Schaumburg library critic fighting cafe's closure banned after complaint from patron
A critic of the Schaumburg Township District Library's decision to close its cafe has been banned from the library for a year, after another man complained he video recorded an interview with his 13-year-old daughter in the library without permission, officials say.
Walter Lee said he received a letter Monday from library Executive Director Annie Miskewitch informing him he's barred from all three district facilities for violating a code of conduct when interviewing fellow patrons on camera Dec. 27 at the central library in Schaumburg.
The letter also notified Lee of his right to appeal the decision to the board of trustees' disciplinary committee.
Lee said he had been interviewing and recording groups of patrons, including teens, about their support for the 22-year-old cafe, in hopes their comments would persuade library trustees to keep it open beyond its scheduled closure on New Year's Eve.
He denied doing anything inappropriate and said he believes library officials are trying to shut down his efforts.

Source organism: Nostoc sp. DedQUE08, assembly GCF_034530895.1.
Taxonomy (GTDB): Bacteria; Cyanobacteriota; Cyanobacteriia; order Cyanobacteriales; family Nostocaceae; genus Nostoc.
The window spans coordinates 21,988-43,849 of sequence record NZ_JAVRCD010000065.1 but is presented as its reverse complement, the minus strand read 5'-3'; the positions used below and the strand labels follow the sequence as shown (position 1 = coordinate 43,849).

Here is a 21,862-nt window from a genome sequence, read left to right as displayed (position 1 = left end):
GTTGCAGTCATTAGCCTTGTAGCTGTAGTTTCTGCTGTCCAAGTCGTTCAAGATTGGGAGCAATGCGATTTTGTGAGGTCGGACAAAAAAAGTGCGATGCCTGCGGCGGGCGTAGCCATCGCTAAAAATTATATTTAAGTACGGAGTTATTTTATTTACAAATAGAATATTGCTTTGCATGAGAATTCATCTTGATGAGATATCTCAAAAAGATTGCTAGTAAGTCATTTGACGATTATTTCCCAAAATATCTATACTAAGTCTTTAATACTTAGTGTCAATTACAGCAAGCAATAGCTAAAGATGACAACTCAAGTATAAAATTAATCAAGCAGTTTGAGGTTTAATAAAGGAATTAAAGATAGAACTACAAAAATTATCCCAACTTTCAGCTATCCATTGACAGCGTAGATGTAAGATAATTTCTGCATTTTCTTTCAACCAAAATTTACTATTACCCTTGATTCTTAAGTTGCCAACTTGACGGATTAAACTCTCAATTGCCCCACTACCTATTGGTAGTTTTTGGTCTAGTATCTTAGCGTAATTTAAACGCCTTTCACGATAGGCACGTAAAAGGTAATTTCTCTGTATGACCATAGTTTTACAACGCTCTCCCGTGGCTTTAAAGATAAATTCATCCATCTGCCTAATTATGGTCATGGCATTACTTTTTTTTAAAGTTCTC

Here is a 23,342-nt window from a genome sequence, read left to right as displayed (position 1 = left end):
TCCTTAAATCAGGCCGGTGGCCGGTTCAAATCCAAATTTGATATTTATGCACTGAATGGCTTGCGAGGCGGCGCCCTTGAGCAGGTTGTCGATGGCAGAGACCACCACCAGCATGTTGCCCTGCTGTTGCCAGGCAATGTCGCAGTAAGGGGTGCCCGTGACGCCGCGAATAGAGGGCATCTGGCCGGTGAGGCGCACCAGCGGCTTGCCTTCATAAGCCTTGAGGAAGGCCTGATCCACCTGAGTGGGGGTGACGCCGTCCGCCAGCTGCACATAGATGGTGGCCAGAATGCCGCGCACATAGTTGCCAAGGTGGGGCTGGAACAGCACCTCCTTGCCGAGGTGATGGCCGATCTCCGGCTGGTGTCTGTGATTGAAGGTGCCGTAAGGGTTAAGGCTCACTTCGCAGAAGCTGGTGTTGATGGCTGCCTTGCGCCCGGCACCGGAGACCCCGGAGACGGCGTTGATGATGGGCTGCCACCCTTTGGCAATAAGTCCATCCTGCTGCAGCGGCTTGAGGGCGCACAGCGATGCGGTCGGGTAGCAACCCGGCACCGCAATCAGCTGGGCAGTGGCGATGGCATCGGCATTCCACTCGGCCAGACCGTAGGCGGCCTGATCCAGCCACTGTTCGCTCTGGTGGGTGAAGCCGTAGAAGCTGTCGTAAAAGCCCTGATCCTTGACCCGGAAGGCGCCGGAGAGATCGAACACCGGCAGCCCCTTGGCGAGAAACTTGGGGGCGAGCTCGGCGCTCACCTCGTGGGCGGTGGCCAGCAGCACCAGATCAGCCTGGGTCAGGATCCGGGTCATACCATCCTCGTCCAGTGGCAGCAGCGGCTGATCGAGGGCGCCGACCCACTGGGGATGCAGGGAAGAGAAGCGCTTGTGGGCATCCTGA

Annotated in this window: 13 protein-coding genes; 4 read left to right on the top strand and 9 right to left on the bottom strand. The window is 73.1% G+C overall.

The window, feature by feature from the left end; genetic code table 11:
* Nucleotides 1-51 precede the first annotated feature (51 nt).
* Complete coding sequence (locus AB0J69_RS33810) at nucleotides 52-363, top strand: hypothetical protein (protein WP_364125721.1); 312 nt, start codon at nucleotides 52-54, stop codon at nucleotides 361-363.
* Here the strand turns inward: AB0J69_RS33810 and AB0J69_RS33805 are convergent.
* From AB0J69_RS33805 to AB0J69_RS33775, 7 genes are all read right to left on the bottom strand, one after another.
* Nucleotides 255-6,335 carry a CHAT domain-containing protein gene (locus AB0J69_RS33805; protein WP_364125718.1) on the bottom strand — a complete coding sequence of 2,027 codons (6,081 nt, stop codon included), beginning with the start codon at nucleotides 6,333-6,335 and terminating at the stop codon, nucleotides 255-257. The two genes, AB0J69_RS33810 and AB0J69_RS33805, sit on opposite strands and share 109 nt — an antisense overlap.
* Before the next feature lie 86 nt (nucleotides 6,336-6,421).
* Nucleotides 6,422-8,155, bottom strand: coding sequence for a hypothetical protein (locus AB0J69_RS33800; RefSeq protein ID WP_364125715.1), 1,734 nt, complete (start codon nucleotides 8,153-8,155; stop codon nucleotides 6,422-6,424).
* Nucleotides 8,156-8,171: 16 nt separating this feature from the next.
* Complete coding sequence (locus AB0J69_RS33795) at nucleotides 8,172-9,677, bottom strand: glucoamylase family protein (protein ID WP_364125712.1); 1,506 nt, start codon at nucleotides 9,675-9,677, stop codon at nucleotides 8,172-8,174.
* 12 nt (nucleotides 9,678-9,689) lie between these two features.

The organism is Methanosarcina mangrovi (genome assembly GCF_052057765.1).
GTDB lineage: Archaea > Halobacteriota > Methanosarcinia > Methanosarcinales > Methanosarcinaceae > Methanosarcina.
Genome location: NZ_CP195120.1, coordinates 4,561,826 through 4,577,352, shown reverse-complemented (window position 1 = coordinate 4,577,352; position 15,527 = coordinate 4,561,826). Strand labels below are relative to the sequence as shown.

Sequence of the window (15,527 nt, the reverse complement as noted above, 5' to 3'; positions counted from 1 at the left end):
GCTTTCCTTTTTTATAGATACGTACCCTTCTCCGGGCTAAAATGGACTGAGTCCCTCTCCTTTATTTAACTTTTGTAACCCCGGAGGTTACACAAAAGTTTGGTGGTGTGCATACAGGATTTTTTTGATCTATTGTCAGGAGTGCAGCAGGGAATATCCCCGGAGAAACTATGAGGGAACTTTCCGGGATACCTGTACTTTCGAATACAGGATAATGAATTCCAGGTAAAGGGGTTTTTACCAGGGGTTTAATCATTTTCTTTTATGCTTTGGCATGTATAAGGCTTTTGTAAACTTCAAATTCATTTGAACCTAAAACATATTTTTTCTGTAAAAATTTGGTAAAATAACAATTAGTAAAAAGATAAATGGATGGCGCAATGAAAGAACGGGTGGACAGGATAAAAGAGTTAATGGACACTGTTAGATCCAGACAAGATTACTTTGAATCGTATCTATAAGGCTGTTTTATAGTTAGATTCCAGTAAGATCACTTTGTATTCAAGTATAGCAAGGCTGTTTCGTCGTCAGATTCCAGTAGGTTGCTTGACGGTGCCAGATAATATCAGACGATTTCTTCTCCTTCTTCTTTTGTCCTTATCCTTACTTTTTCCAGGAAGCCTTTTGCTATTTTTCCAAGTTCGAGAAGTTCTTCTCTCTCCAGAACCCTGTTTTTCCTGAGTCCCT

"There's no age restriction for these kids to tell you why they want the cafe to stay," Lee said. "When people talk, you listen."
Lee and his attorney intend to challenge the ban.
"We all know that it's ridiculous," Lee said.
Library board President Anita Forte-Scott said the ban is based on the complaint of a father she described as extremely unhappy that Lee approached his 13-year-old daughter and asked her questions on camera.
"He just felt his daughter was very unsafe," Forte-Scott said.
Officials have no desire to stop Lee from gathering support for the cafe, as long as he does not approach patrons inside the library, she said.
"His actions alone constituted his exclusion," Forte-Scott said of Lee. "Up until that point, we had not interfered with the things that he was doing."
Forte-Scott said Lee was given the letter notifying him of the ban when he visited the library Monday. When he returned later Monday and questioned security guards' authority to ask him to leave, three Schaumburg police officers arrived to escort him from the building, she said.
Though the cafe is closing in preparation for the space's first major overhaul since the library's 1998 opening, Forte-Scott said it would return in a different form as a place where patrons could consume food.
Options being considered include vending machines as well as fresh food service occasionally provided by not-for-profits or local restaurants, Forte-Scott said.
During the renovation, food can be consumed in the already renovated Workshop space on the first floor.